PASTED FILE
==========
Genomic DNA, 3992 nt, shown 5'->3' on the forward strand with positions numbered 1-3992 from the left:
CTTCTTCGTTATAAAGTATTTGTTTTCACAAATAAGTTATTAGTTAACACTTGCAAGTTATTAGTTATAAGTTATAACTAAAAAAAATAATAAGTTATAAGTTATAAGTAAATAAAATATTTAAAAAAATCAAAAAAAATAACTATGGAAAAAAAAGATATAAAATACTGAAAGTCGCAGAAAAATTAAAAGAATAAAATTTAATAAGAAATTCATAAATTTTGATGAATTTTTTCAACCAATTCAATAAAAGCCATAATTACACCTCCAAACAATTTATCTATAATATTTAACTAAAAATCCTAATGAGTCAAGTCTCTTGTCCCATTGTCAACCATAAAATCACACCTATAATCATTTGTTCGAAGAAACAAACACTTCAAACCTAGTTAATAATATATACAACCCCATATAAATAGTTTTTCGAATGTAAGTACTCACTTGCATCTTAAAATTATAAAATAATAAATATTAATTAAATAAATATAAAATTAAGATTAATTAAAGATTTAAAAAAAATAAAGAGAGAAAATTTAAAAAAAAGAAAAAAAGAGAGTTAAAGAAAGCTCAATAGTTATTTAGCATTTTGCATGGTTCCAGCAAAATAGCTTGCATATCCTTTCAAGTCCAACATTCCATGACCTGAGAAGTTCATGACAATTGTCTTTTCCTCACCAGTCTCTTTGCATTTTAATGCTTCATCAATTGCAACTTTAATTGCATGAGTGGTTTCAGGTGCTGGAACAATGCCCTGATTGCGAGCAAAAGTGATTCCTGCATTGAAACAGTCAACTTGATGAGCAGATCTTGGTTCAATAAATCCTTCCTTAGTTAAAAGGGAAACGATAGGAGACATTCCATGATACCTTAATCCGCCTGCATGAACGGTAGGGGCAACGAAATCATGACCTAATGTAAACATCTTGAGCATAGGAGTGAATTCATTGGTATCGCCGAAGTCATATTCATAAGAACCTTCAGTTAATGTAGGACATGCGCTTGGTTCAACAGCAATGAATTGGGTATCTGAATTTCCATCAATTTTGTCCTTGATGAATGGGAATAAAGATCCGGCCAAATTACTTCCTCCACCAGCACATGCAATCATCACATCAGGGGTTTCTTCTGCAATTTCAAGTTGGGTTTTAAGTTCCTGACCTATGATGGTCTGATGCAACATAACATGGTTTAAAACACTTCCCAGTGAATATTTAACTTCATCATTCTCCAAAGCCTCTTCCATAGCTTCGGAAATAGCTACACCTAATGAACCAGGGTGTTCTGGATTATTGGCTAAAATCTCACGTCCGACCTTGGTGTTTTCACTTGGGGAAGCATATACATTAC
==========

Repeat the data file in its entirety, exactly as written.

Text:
Genomic DNA, 3992 nt, shown 5'->3' on the forward strand with positions numbered 1-3992 from the left:
CTTCTTCGTTATAAAGTATTTGTTTTCACAAATAAGTTATTAGTTAACACTTGCAAGTTATTAGTTATAAGTTATAACTAAAAAAAATAATAAGTTATAAGTTATAAGTAAATAAAATATTTAAAAAAATCAAAAAAAATAACTATGGAAAAAAAAGATATAAAATACTGAAAGTCGCAGAAAAATTAAAAGAATAAAATTTAATAAGAAATTCATAAATTTTGATGAATTTTTTCAACCAATTCAATAAAAGCCATAATTACACCTCCAAACAATTTATCTATAATATTTAACTAAAAATCCTAATGAGTCAAGTCTCTTGTCCCATTGTCAACCATAAAATCACACCTATAATCATTTGTTCGAAGAAACAAACACTTCAAACCTAGTTAATAATATATACAACCCCATATAAATAGTTTTTCGAATGTAAGTACTCACTTGCATCTTAAAATTATAAAATAATAAATATTAATTAAATAAATATAAAATTAAGATTAATTAAAGATTTAAAAAAAATAAAGAGAGAAAATTTAAAAAAAAGAAAAAAAGAGAGTTAAAGAAAGCTCAATAGTTATTTAGCATTTTGCATGGTTCCAGCAAAATAGCTTGCATATCCTTTCAAGTCCAACATTCCATGACCTGAGAAGTTCATGACAATTGTCTTTTCCTCACCAGTCTCTTTGCATTTTAATGCTTCATCAATTGCAACTTTAATTGCATGAGTGGTTTCAGGTGCTGGAACAATGCCCTGATTGCGAGCAAAAGTGATTCCTGCATTGAAACAGTCAACTTGATGAGCAGATCTTGGTTCAATAAATCCTTCCTTAGTTAAAAGGGAAACGATAGGAGACATTCCATGATACCTTAATCCGCCTGCATGAACGGTAGGGGCAACGAAATCATGACCTAATGTAAACATCTTGAGCATAGGAGTGAATTCATTGGTATCGCCGAAGTCATATTCATAAGAACCTTCAGTTAATGTAGGACATGCGCTTGGTTCAACAGCAATGAATTGGGTATCTGAATTTCCATCAATTTTGTCCTTGATGAATGGGAATAAAGATCCGGCCAAATTACTTCCTCCACCAGCACATGCAATCATCACATCAGGGGTTTCTTCTGCAATTTCAAGTTGGGTTTTAAGTTCCTGACCTATGATGGTCTGATGCAACATAACATGGTTTAAAACACTTCCCAGTGAATATTTAACTTCATCATTCTCCAAAGCCTCTTCCATAGCTTCGGAAATAGCTACACCTAATGAACCAGGGTGTTCTGGATTATTGGCTAAAATCTCACGTCCGACCTTGGTGTTTTCACTTGGGGAAGCATATACATTAC